Review: “Silenced,” Nicole Givens Kurtz

Pros: Interesting worldbuilding
Cons: Rough writing; needs another edit
Rating: 3 out of 5

Nicole Givens Kurtz’s Silenced: A Cybil Lewis Novel (Cybil Lewis Mysteries) introduces us to Cybil Lewis, “private inspector and all around snoop”. This story takes place in the not-too-distant future. There are flying cars (“wautos”), laser guns, and moon colonies. The US has been divvied up into quadrants, and DC is “the now ruined former capital of the United States”. Cybil has an “inspector in training,” Jane, whose aunt is Mayor Christensen of the Memphis Quadrant. The mayor’s daughter Mandy is missing, and the regulators (the futuristic version of police) have been unable to find her. Cybil doesn’t want to work for the mayor, but she accepts the job for Jane’s sake. The two head down to Memphis to try to figure out what happened to Mandy.

The worldbuilding is really interesting. There are little mentions of things that fill out the picture, like cheese being incredibly rare due to cattle mutations. Some restaurants use robot servers. Most phone calls include video. It all adds up to give that futuristic vibe. It reminds me a little of the near-future world of J.D. Robb’s “In Death” books, but with less glamour and more constant grit.

Unfortunately, the writing is rough. The pacing is bumpy. The writing is often awkward (the book starts off with nearly two pages just about how it’s cold out and Cybil has to keep her jacket open so she can get to her gun). The side characters often seem to mug for the camera, with even polished, politically savvy characters prone to stuttering and similar issues when emotions get high. This book also seriously needs another edit. There are a lot of words that just aren’t used right, and some clear errors that got missed.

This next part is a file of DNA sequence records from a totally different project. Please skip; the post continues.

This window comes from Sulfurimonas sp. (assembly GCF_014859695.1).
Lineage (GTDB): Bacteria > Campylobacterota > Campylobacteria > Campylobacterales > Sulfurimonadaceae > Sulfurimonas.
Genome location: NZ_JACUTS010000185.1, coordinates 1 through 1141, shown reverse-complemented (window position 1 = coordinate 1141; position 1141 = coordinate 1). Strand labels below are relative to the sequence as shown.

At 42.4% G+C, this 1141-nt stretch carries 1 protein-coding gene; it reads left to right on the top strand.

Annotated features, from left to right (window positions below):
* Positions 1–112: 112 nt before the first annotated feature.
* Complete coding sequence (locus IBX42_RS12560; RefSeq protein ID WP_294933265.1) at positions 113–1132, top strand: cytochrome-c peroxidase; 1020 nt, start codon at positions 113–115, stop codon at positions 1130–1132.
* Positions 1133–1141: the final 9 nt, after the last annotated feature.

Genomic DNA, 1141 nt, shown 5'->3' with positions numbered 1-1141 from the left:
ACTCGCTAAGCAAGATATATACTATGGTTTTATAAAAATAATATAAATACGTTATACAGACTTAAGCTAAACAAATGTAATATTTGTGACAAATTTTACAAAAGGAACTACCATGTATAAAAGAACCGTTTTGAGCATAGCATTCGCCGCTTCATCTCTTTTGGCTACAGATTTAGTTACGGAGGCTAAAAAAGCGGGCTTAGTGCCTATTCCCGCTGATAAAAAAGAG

There’s some off-screen sex. It was hard for me to find lines like “I was panting like a mutt in heat” sexy, though. (Ugh.) Content note: sexual assault and mention of rape. I was also rather surprised at how casually statutory rape is treated. Cybil interviews Mandy’s 23-year-old boyfriend (Mandy was 16) and even comments on his “wholesomeness”. Ick! Okay, I just realized that they never actually give the age of consent, but I still wouldn’t see a 23-year-old going after a 16-year-old as run-of-the-mill. It deserved at least a little bit of comment.

Cybil sometimes seems to miss obvious possibilities or jump to weird conclusions. I can’t go into most of them because it would give plot details away. Other than that, the plotting is interesting and sufficiently convoluted without going too far.

I’m ambivalent about this book. On the positive side, it has strong women of color in it, which is wonderful. And like I said, the worldbuilding is great. I just wish the writing was up to snuff. Luckily, this is the sort of thing a writer can improve over time, so it’s probably worth giving later books a read.

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